Time and temporality have formed a prominent thread through Birksted-Breen’s work, in connection with ideas of stasis, change, impasse and transformation. She emphasizes the importance of Bion’s concept of ‘reverie’, proposing the notion of ‘reverberation time’ for the time element in the process of reception and psychical transformation, which creates the potential for symbolic thinking and works to avoid impasse in the analytic situation. This is connected to Freud’s emphasis on the need for the analyst to hold an ‘evenly suspended’ attention in the session. In a paper from 2012, ‘Taking Time: The Tempo of Psychoanalysis’, Birksted-Breen explains the fundamental significance of time in analysis:
"While the issue of time in psychoanalysis is usually mentioned simply in relation to the fixed duration of sessions, I am here ascribing a central place to time as a function of the specific modality of the analytic interchange itself, which stems from the analyst's evenly suspended mode of attention."
She has also written in depth on femininity, masculinity and sexual identity. Around this long-contested, complex topic, provocatively yet inconclusively explored by Freud, Birksted-Breen has explored a range of issues, from pregnancy to anorexia and the fragile formation of masculinity. She has been especially interested in the ‘masculine element’ and the ‘feminine element’ in both sexes, and her important 1996 paper, ‘Phallus, Penis and Mental Space’ has been widely cited.
Another central component of Birksted-Breen’s career has been her work as an editor. After several years as the International Journal of Psychoanalysis’ Book Review Editor, she was the journal’s Co-Editor in Chief between 2007 and 2012, and became its Editor in Chief in 2012. She was also General Editor of the New Library of Psychoanalysis from 2000 to 2010, in which role she promoted a more international approach. In line with her interest in comparative psychoanalysis and translation, Birksted-Breen introduced more non-British books into circulation, to open up dialogue and enquiry between different countries, languages and psychoanalytic traditions.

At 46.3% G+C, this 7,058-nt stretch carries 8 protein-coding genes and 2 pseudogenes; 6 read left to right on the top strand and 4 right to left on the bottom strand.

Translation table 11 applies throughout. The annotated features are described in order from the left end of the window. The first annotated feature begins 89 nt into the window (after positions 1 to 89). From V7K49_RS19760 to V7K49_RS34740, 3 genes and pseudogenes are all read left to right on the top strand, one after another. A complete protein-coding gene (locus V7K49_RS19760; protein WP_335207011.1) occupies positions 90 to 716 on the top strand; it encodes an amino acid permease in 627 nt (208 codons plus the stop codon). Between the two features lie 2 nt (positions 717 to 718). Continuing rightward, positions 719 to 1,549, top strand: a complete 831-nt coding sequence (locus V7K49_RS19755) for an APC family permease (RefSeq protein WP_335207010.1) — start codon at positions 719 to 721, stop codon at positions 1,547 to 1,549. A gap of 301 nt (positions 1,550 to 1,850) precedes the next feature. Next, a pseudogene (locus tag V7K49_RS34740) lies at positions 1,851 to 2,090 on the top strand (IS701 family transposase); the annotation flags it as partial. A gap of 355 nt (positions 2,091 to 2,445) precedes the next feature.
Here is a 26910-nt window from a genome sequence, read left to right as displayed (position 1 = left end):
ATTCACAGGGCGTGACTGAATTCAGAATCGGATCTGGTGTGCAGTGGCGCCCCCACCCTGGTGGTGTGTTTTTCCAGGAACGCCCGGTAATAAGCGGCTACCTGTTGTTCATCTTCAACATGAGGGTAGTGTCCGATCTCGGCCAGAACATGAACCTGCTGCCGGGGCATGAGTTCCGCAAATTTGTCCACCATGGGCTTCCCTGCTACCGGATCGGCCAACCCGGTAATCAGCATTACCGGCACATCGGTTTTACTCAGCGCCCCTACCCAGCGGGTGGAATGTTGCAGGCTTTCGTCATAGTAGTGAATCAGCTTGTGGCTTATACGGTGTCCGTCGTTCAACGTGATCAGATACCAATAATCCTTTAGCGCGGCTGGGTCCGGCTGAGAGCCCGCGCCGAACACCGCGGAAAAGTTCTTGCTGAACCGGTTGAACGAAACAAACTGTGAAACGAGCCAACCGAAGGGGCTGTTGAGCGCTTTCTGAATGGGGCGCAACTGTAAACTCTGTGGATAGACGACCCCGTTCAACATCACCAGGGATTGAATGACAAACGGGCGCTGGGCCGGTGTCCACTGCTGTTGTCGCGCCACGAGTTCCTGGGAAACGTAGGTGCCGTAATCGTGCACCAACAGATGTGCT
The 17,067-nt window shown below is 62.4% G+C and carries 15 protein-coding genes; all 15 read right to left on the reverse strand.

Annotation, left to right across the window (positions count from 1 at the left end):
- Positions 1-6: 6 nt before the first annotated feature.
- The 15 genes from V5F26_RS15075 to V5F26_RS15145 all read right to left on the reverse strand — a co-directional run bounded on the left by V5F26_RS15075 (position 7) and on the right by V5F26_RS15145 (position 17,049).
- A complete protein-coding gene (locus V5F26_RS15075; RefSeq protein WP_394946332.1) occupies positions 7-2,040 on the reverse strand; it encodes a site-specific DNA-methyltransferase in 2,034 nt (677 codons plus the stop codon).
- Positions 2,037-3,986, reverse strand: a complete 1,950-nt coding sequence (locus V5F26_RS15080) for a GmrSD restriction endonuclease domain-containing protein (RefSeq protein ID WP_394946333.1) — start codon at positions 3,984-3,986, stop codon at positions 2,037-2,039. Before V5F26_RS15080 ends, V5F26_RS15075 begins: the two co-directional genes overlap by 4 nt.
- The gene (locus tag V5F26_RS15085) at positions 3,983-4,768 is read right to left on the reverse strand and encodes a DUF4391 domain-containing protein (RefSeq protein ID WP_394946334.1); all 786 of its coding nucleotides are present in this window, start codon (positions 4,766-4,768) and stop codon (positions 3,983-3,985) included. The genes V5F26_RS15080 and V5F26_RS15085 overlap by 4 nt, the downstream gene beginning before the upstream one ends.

As an editor Birksted-Breen enjoys helping authors develop their ideas, and finds in the editing process a parallel with the work of psychoanalysis: both involve working out what another person – author or analysand – is trying to express beyond what he or she is aware of, thereby aiding the elucidation, deepening and development of ideas. This curiosity about other people’s ideas, how they can understand and sometimes transform them, is the curiosity that first drew Birksted-Breen to psychoanalysis as a young woman, and which continues to drive her practice as a clinician, theorist and editor.
Eleanor Sawbridge Burton 2017
2016 Birksted-Breen, D. The Work of Psychoanalysis: Sexuality, Time and the Psychoanalytic Mind. Routledge, New Library of Psychoanalysis.
2016 Birksted-Breen, D. Bi-Ocularity, the Functioning Mind of the Psychoanalyst. International Journal of Psychoanalysis, 97:25-40.
2012 Birksted-Breen, D. Taking Time: The Tempo of Psychoanalysis. International Journal of Psychoanalysis. 93(4):819-835.
2010 Birksted-Breen, D. Is Translation Possible? International Journal of Psychoanalysis. 91(4):687-694.
2009 Birksted-Breen, D., Flanders, S., Gibeault, A., (ed.). Reading French Psychoanalysis. Routledge, New Library of Psychoanalysis Teaching Series.
2009 Birksted-Breen, D. ‘Reverberation Time, Dreaming and the Capacity to Dream’. International Journal of Psychoanalysis. 90:35-51.
1996 Birksted-Breen, D. Phallus, Penis and Mental Space. International Journal of Psychoanalysis. 77:649-57.
1993 Birksted-Breen, D. The Gender Conundrum: Contemporary Psychoanalytic Perspectives on Femininity and Masculinity. Routledge, New Library of Psychoanalysis.
(Translated into Italian and Portuguese).
1989 Birksted-Breen, D. Working with an Anorexic Patient. International Journal of Psychoanalysis. 70:1:29-40. Reprinted in Raphael-Leff, J. and Perelberg, R. (ed.) Female Experience (1997). Routledge.
1975 Breen, D. The Birth of a First Child, Towards an Understanding of Femininity. Tavistock.